What to do when you want to self-harm.

Dr. Melissa Shepard Smiling in white lab coat

By Dr. Melissa Shepard

Trigger warning: This post describes descriptions of and alternatives to self-harm and may be triggering for some people.

 
 

Self-harm is unfortunately very common, especially in adolescents and young adults. People who self-harm are not attempting suicide, seeking attention, or being dramatic. Instead, they may use self-harm as a way to deal with overwhelming or very difficult feelings. They may find that self-harm makes their emotional pain more tolerable by transforming it into physical pain. Or if they are feeling emotionally numb, they may engage in self-harm as a way of just feeling something (even something painful).

 

Self-harm includes intentionally injuring yourself by doing things like cutting, scratching, burning, overdosing on medications, or really anything else that could cause injury, no matter how minor it may seem. Sometimes self-harm involves taking unnecessary risks or putting yourself into potentially dangerous situations on purpose.

 

Sometimes people ask me why they can’t just self-harm if it makes them feel better in the short term. After all, they argue that they aren’t really hurting anyone else. But even if that is true, it is still important to break the self-harm cycle. Self-harm can lead to short-term relief, but it also increases feelings of guilt, shame, loss of control, and isolation. This can become a vicious cycle. The more we self-harm, the worse we feel over time, and the stronger the urge to self-harm again in the future.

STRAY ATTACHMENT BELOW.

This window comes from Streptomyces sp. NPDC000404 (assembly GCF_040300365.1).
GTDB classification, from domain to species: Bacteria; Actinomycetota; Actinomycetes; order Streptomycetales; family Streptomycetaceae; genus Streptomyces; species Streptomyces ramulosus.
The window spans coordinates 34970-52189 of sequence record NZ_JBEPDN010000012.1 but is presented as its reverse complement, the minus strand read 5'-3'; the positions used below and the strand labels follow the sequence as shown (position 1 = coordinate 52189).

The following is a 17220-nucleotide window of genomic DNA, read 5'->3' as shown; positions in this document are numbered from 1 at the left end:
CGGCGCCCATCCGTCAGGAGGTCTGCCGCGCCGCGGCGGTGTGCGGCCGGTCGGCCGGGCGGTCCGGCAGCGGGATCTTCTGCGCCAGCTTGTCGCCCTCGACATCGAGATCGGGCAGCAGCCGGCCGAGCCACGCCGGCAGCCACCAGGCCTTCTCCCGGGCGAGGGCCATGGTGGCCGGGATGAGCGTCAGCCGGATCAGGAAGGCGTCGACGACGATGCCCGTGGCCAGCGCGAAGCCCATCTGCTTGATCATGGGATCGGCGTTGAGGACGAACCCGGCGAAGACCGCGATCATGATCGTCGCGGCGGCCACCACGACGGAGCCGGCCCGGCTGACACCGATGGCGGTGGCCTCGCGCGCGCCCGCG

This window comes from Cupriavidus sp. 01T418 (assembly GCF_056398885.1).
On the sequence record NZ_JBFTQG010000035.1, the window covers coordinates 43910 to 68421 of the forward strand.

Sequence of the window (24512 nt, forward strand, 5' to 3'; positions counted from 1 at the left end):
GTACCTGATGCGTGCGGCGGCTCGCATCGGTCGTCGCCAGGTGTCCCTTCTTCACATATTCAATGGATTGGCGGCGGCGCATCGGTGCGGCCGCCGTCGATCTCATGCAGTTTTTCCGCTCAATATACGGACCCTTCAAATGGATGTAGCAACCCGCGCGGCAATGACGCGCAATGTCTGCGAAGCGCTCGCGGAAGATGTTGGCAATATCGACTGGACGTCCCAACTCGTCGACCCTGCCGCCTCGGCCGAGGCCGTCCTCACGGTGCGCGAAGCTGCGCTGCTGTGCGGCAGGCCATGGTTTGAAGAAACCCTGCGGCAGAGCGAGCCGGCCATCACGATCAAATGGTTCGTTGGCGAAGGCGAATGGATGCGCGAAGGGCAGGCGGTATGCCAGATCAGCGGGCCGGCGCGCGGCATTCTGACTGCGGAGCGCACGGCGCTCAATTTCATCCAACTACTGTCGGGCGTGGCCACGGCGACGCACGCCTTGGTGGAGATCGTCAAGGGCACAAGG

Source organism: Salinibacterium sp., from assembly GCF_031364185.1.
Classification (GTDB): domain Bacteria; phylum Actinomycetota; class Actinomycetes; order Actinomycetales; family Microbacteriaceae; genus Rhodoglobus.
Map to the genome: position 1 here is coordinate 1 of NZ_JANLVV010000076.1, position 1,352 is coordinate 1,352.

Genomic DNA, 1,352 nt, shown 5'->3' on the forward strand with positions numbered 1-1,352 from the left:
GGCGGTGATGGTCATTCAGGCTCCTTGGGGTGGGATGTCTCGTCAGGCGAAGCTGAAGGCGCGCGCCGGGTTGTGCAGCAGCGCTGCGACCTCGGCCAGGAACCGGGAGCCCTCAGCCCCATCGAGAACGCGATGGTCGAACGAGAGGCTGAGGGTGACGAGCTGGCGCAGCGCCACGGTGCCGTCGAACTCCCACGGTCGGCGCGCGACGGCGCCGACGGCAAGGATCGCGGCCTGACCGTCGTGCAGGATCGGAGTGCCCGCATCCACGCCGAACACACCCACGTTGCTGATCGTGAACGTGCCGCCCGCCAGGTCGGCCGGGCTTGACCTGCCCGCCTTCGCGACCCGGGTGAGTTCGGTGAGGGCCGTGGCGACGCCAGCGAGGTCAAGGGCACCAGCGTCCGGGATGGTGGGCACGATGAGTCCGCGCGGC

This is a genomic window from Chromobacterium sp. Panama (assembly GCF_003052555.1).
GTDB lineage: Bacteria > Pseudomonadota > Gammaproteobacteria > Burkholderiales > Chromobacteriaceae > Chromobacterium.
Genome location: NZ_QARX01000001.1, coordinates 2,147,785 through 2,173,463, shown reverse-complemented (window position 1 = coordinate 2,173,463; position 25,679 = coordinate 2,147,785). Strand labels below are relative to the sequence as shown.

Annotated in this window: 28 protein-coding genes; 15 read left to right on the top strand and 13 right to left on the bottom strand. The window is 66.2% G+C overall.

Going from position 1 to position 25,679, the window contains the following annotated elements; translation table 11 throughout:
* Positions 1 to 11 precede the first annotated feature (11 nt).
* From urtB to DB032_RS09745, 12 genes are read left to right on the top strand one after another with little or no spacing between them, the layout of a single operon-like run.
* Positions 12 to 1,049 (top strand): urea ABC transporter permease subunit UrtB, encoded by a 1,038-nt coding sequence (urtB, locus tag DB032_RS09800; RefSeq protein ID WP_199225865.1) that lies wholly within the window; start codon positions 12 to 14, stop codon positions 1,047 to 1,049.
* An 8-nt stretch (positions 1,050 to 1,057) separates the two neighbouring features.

Here are some ways to break the cycle. I’ll be honest- none of these interventions are likely to provide the same amount of short-term relief that you get from self-harm. But the purpose is to get you to engage in something that will bring enough relief to help you ride out some of those overwhelming emotions until they can pass. You may have to do these substitutes multiple times or cycle through several of them until you feel relief. It takes a lot of practice, but over time you can learn to cope in a more constructive way.

 

Things to do instead when you want to self-harm:

 
  1. Draw on yourself with a washable red marker in the place you want to self-harm.

  2. Use a thin ballpoint pen to draw lines where you want to cut.

  3. Cover the place you want to self-harm with bandaids, temporary tattoos or stickers.

  4. Write down what you are feeling, and then rip the paper into really tiny pieces.

  5. Go outside and find something beautiful in nature.

  6. Snap your wrist with a hairband or rubber band.

  7. Tweeze your eyebrows.

  8. Play or snuggle with a pet.

  9. Paint your fingernails or toenails.

  10. Put glue on the spot where you want to self-harm. Let it dry and then peel it off.

  11. Throw pillows or socks at the wall as hard as you can.

  12. Do jumping jacks (or some other form of exercise) until you feel tired.

  13. Squeeze an ice cube in your hand.

  14. Take a cold shower or put your face in ice water.

  15. Blast a song that fits your mood.

  16. Rub an ice cube over the place where you want to self-harm.

  17. Tear pages out of an old book or magazine.

  18. Put something spicy or bitter in your mouth.

  19. Clap your hands together until they sting.

  20. Wash or put nice-smelling lotion on the area where you want to cut.

 
 

Have any of these suggestions helped you? Are there any other methods that you use to make it through the desire to self-harm?

Subscribe to our email list to get all of our favorite resources and recommendations in your inbox, once a week.

Stay in the Loop

Subscribe today

Share this:

Like this:

Like Loading...
%d bloggers like this: